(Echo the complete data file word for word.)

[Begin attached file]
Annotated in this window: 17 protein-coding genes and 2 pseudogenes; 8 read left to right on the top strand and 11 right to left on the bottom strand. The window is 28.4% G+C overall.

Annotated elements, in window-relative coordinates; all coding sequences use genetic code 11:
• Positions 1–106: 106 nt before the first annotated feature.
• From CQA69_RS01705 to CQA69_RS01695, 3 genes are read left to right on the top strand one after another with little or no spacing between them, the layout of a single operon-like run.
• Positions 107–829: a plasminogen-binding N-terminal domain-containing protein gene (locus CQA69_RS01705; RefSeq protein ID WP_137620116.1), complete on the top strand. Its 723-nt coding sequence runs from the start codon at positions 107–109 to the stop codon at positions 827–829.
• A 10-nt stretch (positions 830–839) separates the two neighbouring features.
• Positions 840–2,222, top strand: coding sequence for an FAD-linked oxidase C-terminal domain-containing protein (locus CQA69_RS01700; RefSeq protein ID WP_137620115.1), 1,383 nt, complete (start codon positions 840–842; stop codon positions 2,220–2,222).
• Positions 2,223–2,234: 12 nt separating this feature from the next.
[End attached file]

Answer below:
Annotated in this window: 17 protein-coding genes and 2 pseudogenes; 8 read left to right on the top strand and 11 right to left on the bottom strand. The window is 28.4% G+C overall.

Annotated elements, in window-relative coordinates; all coding sequences use genetic code 11:
• Positions 1–106: 106 nt before the first annotated feature.
• From CQA69_RS01705 to CQA69_RS01695, 3 genes are read left to right on the top strand one after another with little or no spacing between them, the layout of a single operon-like run.
• Positions 107–829: a plasminogen-binding N-terminal domain-containing protein gene (locus CQA69_RS01705; RefSeq protein ID WP_137620116.1), complete on the top strand. Its 723-nt coding sequence runs from the start codon at positions 107–109 to the stop codon at positions 827–829.
• A 10-nt stretch (positions 830–839) separates the two neighbouring features.
• Positions 840–2,222, top strand: coding sequence for an FAD-linked oxidase C-terminal domain-containing protein (locus CQA69_RS01700; RefSeq protein ID WP_137620115.1), 1,383 nt, complete (start codon positions 840–842; stop codon positions 2,220–2,222).
• Positions 2,223–2,234: 12 nt separating this feature from the next.